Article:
Once again, democracy is under attack. And while I could be talking about Russia’s still-shocking, full-scale invasion of Ukraine and its fledgling democracy, I’m actually talking about the ugly rantings of Vladimir Putin’s poodle, Donald Trump.
In the wake of the Russian attack, as I’m sure you know, Trump celebrated Putin’s “genius,” his “savvy” and added a few other words of praise that the Former Guy usually reserves for himself. In his speech to the annual CPAC gathering of right-wing activists Saturday night, Trump briefly praised Ukraine for bravery in the face of “horrific” war. And then he amended his “genius” branding of Putin with this: “The problem is not that Putin is smart … The problem is our leaders are dumb. So dumb.”
Trump did call the war in Ukraine “an assault on humanity.” What he didn’t do, though, was blame Putin or demand that Putin pull back or say what he might have done to stop the war — only that it could never have happened if, you guessed it, the 2020 election hadn’t been rigged.
As I watched what was basically Trump’s 2024 campaign speech, I couldn’t help but wonder whether it’s Trump or Putin who clings more doggedly to his version of the Big Lie.
And while Trump’s words are, of course, protected speech, they’re also definitely offensive and could be rightly called a betrayal of, let’s count the ways, democratic principles, the legacy of Ronald Reagan, NATO, the ideal of national sovereignty, and possibly the very life of Trump’s perfect phone-call buddy, Volodymyr Zelensky, who has, to nearly everyone’s surprise, turned into a hero of this story.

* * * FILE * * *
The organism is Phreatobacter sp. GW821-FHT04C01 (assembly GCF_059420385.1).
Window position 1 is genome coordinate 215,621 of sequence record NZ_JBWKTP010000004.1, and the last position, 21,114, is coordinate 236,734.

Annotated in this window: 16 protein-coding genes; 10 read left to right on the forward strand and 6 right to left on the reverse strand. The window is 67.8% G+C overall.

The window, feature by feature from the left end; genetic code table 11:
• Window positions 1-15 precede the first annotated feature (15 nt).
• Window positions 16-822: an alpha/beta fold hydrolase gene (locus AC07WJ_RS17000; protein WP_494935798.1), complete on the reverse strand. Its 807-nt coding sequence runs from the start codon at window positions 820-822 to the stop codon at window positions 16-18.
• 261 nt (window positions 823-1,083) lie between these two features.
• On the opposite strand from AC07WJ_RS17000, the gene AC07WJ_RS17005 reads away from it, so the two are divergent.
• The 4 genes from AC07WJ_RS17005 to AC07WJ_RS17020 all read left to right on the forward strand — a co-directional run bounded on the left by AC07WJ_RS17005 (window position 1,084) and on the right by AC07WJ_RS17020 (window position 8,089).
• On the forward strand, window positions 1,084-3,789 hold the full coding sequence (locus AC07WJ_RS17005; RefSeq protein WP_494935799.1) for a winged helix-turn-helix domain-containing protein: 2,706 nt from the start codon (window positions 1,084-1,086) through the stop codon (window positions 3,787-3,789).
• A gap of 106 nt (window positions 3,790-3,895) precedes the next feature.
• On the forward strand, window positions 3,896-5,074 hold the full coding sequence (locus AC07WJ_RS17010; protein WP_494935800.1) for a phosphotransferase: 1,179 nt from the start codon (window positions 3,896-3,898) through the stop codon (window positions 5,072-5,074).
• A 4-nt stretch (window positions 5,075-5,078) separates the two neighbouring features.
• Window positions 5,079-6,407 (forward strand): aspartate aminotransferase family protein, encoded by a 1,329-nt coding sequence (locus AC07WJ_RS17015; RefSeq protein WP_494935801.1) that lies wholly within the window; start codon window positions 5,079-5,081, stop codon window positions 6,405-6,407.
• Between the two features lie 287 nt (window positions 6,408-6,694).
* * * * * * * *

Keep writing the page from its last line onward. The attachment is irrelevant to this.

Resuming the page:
In fact, Zelensky’s stand in Kyiv — and the level of fight from outmanned Ukrainian soldiers and citizens — has pretty much forced Western allies to get tougher on Russia. It even forced Trump to praise Zelensky.
I bring this up only because Trump received 74 million votes in 2020, is very likely running again in 2024, and most Republicans — who, like most of us, don’t actually like Putin — are being so careful in walking a line so as not to directly criticize Trump. Instead we hear repeatedly, from Trump and his sycophants, that the lesson to take from Ukraine is that Trump was strong and Biden is somehow weak.